See also Love Signals Iv

Copyright © 1998 - 2001 (David B. Givens/Center for Nonverbal Studies) Detail of photo (copyright George Strock)



Emotion. An innate anxiety, mistrust, or wariness of foreigners, newcomers, outsiders, or other unacquainted and unknown individuals.

Usage: A panoply of nonverbal signs reveals our anxiety as we interact with unfamiliar people. Before city life, our ancestors spent most of their time dealing face-to-face with people they knew. Today, we spend a great deal of time interacting with strangers.

Psychology. Our aversion to the intrusion of strangers into our usual areas may be innate (Thorndike 1940; see PROXEMICS).

Sweaty palms. "No social relationship is more stressful than the encounter with a stranger, an unknown and potentially threatening fellow human being. . . . studies of the galvanic skin response (e.g., McBride et al. 1965) indicate that anxiety increases in subjects, i.e., skin resistance decreases, as they are approached by strangers" (Givens 1978d:351).

RESEARCH REPORTS: 1. A mild form of stranger anxiety is social jeopardy: "By saying something, the speaker opens himself up to the possibility that the intended recipients will affront him by not listening or will think him forward, foolish, or offensive in what he has said" (Goffman 1967:37). 2. Among Zhun/twasi infants (of N.W. Botswana), responses to strangers include cling, cry,, approach mother, gaze aversion, gaze at mother, pucker-face, mouth-hand, stare, smile, laugh, and touch (Konner (1972). 3. In western children, responses to strangers include sobering, slight frowning, and marked and pronounced puckering (as negative signs; infants respond more negatively to adult than to child strangers; Lewis and Brooks 1974). 4. In a study of 150 adult encounters with unfamiliar adults, 90% (137) showed negative signs, e.g., "lip-compression, lip-bite, tongue-show, tongue-in-cheek; downward, lateral, and maximal-lateral gaze avoidance [see CUT-OFF]; hand-to-face, hand-to-hand, hand-to-body, and hand-behind-head automanipulations; and postures involving flexion and adduction of the upper limbs" (Givens 1978d:354). 5. "For a time, scientists thought almost all infants this age [6-to-8 months] were distressed by unfamiliar people. It's now clear that babies react to new people in a wide variety of ways" (Chase and Rubin 1979:118).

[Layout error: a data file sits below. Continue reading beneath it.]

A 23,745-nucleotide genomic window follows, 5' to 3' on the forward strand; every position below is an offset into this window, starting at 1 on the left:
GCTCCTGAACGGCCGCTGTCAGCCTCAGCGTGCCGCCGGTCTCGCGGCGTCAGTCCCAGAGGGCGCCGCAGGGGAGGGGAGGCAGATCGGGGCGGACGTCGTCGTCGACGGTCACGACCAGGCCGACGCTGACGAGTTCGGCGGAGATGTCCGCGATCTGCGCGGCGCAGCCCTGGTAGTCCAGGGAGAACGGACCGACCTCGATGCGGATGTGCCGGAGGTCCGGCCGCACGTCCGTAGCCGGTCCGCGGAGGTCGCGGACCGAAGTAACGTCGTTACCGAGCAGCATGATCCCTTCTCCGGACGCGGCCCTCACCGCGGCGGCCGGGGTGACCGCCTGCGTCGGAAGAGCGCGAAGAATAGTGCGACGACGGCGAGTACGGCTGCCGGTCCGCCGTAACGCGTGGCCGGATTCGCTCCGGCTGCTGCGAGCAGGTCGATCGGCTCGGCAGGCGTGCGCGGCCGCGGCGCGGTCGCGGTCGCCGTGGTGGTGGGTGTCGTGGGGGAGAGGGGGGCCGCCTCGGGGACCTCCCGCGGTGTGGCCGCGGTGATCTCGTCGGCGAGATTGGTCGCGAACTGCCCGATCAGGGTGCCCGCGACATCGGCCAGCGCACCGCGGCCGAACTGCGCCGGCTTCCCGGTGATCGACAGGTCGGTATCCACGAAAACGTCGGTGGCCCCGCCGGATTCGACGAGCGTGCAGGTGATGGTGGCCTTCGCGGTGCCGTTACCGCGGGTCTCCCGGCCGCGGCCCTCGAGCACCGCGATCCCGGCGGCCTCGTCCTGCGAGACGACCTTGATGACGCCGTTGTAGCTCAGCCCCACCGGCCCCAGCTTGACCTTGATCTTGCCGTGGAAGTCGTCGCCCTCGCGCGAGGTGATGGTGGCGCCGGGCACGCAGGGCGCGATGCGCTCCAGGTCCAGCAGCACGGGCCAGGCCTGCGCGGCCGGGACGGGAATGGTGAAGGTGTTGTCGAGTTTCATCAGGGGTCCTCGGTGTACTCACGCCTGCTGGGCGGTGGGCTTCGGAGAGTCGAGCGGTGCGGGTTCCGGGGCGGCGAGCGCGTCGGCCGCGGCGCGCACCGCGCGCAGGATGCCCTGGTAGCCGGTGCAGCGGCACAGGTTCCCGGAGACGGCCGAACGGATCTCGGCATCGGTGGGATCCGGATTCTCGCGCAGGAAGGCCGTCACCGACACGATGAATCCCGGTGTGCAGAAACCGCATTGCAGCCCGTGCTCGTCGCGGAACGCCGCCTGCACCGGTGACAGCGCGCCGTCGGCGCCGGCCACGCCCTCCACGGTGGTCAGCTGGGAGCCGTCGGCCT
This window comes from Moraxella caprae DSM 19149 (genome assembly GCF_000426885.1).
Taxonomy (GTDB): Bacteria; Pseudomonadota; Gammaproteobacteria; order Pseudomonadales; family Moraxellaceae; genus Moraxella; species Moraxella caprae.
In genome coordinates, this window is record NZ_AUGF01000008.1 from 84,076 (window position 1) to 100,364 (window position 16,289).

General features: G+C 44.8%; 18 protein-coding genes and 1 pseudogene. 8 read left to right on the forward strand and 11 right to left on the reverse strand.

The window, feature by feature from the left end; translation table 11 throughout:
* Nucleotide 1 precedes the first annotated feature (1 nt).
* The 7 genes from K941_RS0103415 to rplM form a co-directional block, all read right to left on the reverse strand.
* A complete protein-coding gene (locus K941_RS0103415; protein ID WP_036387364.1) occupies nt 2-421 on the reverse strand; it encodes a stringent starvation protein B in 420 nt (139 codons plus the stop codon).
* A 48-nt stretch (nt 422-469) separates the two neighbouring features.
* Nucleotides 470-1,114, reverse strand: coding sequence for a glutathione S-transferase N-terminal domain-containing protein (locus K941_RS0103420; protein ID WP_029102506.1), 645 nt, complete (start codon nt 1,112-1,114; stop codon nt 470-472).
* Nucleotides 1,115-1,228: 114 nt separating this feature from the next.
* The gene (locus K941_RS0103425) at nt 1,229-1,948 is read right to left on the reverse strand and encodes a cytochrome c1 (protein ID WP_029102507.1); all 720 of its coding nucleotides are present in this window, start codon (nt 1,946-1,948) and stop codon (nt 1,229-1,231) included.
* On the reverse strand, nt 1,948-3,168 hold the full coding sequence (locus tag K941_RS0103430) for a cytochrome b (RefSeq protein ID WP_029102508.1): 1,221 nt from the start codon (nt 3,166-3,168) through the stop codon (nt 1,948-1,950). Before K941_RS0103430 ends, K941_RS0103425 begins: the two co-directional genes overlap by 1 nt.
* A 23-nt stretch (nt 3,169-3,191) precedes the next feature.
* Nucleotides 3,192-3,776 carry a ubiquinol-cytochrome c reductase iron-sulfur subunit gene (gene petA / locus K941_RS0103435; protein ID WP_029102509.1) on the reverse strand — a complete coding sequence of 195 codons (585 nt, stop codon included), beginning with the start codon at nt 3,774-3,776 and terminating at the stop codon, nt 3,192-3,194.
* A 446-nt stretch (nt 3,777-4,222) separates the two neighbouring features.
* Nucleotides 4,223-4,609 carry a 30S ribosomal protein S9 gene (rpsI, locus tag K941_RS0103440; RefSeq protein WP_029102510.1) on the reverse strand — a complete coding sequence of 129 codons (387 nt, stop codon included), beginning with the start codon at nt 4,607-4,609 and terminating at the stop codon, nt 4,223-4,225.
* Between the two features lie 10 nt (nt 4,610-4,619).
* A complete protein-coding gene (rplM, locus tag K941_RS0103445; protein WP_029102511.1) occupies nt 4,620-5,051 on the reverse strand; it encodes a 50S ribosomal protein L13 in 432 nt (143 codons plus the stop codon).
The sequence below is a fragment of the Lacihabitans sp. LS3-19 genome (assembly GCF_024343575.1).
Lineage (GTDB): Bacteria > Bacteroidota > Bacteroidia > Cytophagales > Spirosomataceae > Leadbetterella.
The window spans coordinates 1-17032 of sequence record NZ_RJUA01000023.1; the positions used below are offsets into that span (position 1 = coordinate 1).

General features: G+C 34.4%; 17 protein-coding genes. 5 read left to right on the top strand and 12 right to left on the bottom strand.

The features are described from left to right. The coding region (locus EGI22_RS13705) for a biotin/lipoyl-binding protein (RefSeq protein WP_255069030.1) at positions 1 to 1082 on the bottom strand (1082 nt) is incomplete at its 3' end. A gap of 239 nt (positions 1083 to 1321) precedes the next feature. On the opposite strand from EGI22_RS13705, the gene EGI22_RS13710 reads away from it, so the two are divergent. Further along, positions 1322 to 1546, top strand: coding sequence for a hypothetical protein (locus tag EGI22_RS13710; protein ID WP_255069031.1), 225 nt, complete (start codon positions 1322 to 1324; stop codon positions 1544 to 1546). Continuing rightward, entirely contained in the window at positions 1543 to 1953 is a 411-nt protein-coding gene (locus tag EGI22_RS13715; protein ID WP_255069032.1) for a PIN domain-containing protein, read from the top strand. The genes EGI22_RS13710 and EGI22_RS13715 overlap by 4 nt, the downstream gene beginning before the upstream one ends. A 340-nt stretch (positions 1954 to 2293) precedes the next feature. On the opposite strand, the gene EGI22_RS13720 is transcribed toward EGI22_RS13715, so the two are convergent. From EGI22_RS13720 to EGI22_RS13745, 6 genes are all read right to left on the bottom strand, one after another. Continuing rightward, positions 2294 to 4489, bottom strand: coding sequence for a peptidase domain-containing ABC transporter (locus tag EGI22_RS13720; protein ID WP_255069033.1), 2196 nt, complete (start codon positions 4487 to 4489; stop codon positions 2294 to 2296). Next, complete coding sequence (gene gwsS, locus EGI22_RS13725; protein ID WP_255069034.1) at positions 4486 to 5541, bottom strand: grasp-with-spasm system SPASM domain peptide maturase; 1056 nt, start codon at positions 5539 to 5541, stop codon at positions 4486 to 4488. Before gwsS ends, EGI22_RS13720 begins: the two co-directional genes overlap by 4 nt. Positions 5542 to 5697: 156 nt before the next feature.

Copyright 1999, 2000 (David B. Givens/Center for Nonverbal Studies) Detail of photo by Wayne Miller (Copyright Wayne Miller)


I have learned to depend more on what people do than what they say in response to a direct question, to pay close attention to that which cannot be consciously manipulated, and to look for patterns rather than content. --Edward T. Hall (1968:83)

. . . Every cubic inch of space is a miracle. --Walt Whitman (Leaves of Grass, "Miracles")

The desire for personal mobility seems to be unstoppable--it is, perhaps, the Irresistible Force. --Charles Lave (1992)

Spatial signs, signals and cues. According to its founder, Edward T. Hall, proxemics is the study of humankind's "perception and use of space" (Hall 1968:83).

Usage: Like facial expressions, gestures, and postures, space "speaks." The prime directive of proxemic space is that we may not come and go everywhere as we please. There are cultural rules and biological boundaries—explicit as well as implicit and subtle limits to observe—everywhere.

Body space I. Scientific research on how we communicate in private and public spaces began with studies of animal behavior (ethology) and territoriality in the 19th and early 20th centuries. In 1959, the anthropologist Edward Hall popularized spatial research on human beings—calling itproxemics--in his classic book, The Silent Language.

Body space II. Hall identified four bodily distances--intimate (0 to 18 inches), personal-casual (1.5 to 4 feet), social-consultive (4 to 10 feet), and public (10 feet and beyond)--as key points in human spacing behavior. Hall noted, too, that different cultures set distinctive norms for closeness in, e.g., speaking, business, and courting, and that standing too close or too far away can lead to misunderstandings and even to culture shock.

Body space III. Summarizing diverse studies, Vrugt and Kerkstra (1984:5) concluded that, "In interaction between strangers the interpersonal distance between women is smaller than between men and women."

Crowded space I. "A persistent and popular view holds that high population density inevitably leads to violence. This myth, which is based on rat research, applies neither to us nor to other primates" (Waal et al. 2000:77).